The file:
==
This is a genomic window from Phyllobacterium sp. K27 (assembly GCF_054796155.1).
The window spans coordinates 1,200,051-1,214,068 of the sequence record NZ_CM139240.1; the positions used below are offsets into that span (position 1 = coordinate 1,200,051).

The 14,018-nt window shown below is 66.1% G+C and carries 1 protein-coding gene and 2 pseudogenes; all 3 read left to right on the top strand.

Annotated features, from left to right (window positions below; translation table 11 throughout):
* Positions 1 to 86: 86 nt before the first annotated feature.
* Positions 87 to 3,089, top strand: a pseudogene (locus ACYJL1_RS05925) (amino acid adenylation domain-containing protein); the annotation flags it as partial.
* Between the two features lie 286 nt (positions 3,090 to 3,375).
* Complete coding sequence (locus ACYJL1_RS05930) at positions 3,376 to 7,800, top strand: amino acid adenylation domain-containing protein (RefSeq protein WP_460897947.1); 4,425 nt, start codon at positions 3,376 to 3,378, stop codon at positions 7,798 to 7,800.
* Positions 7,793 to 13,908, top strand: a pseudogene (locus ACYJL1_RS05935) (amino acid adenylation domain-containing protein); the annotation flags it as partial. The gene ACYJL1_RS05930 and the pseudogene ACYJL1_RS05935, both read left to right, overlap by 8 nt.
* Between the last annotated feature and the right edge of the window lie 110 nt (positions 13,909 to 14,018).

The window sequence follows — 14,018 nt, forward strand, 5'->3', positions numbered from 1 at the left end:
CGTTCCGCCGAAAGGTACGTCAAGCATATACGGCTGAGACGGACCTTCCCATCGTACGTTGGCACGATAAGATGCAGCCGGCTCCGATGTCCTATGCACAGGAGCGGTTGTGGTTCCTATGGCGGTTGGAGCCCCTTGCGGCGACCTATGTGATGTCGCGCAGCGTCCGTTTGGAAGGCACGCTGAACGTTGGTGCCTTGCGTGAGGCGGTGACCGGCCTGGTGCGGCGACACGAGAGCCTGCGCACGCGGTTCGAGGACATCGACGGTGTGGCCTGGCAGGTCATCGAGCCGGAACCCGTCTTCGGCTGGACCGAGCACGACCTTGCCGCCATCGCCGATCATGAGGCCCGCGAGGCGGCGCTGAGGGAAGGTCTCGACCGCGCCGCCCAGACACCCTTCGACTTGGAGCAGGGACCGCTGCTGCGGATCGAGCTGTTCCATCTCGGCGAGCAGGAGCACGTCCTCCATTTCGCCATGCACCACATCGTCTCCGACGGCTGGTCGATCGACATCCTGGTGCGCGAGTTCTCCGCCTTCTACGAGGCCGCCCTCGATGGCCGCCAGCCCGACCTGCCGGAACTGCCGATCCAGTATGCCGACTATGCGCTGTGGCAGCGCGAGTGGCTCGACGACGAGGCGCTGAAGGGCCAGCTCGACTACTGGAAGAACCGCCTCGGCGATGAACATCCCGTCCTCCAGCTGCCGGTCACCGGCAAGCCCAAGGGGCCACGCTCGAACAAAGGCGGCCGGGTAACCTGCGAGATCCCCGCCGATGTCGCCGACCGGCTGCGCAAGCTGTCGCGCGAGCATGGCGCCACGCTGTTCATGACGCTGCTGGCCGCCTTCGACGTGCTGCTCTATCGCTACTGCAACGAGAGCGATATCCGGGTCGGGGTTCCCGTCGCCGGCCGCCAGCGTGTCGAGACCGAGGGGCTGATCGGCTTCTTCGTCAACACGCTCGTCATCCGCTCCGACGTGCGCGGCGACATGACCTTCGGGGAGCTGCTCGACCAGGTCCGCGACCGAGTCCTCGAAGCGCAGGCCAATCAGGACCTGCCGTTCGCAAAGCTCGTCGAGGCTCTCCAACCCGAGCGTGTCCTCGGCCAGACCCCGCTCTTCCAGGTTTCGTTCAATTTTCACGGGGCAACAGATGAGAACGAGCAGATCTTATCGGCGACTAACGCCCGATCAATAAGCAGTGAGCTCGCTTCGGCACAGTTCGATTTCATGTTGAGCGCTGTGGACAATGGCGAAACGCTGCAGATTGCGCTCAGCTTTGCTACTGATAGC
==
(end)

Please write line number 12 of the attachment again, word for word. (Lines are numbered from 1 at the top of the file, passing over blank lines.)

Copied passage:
CGTTCCGCCGAAAGGTACGTCAAGCATATACGGCTGAGACGGACCTTCCCATCGTACGTTGGCACGATAAGATGCAGCCGGCTCCGATGTCCTATGCACAGGAGCGGTTGTGGTTCCTATGGCGGTTGGAGCCCCTTGCGGCGACCTATGTGATGTCGCGCAGCGTCCGTTTGGAAGGCACGCTGAACGTTGGTGCCTTGCGTGAGGCGGTGACCGGCCTGGTGCGGCGACACGAGAGCCTGCGCACGCGGTTCGAGGACATCGACGGTGTGGCCTGGCAGGTCATCGAGCCGGAACCCGTCTTCGGCTGGACCGAGCACGACCTTGCCGCCATCGCCGATCATGAGGCCCGCGAGGCGGCGCTGAGGGAAGGTCTCGACCGCGCCGCCCAGACACCCTTCGACTTGGAGCAGGGACCGCTGCTGCGGATCGAGCTGTTCCATCTCGGCGAGCAGGAGCACGTCCTCCATTTCGCCATGCACCACATCGTCTCCGACGGCTGGTCGATCGACATCCTGGTGCGCGAGTTCTCCGCCTTCTACGAGGCCGCCCTCGATGGCCGCCAGCCCGACCTGCCGGAACTGCCGATCCAGTATGCCGACTATGCGCTGTGGCAGCGCGAGTGGCTCGACGACGAGGCGCTGAAGGGCCAGCTCGACTACTGGAAGAACCGCCTCGGCGATGAACATCCCGTCCTCCAGCTGCCGGTCACCGGCAAGCCCAAGGGGCCACGCTCGAACAAAGGCGGCCGGGTAACCTGCGAGATCCCCGCCGATGTCGCCGACCGGCTGCGCAAGCTGTCGCGCGAGCATGGCGCCACGCTGTTCATGACGCTGCTGGCCGCCTTCGACGTGCTGCTCTATCGCTACTGCAACGAGAGCGATATCCGGGTCGGGGTTCCCGTCGCCGGCCGCCAGCGTGTCGAGACCGAGGGGCTGATCGGCTTCTTCGTCAACACGCTCGTCATCCGCTCCGACGTGCGCGGCGACATGACCTTCGGGGAGCTGCTCGACCAGGTCCGCGACCGAGTCCTCGAAGCGCAGGCCAATCAGGACCTGCCGTTCGCAAAGCTCGTCGAGGCTCTCCAACCCGAGCGTGTCCTCGGCCAGACCCCGCTCTTCCAGGTTTCGTTCAATTTTCACGGGGCAACAGATGAGAACGAGCAGATCTTATCGGCGACTAACGCCCGATCAATAAGCAGTGAGCTCGCTTCGGCACAGTTCGATTTCATGTTGAGCGCTGTGGACAATGGCGAAACGCTGCAGATTGCGCTCAGCTTTGCTACTGATAGC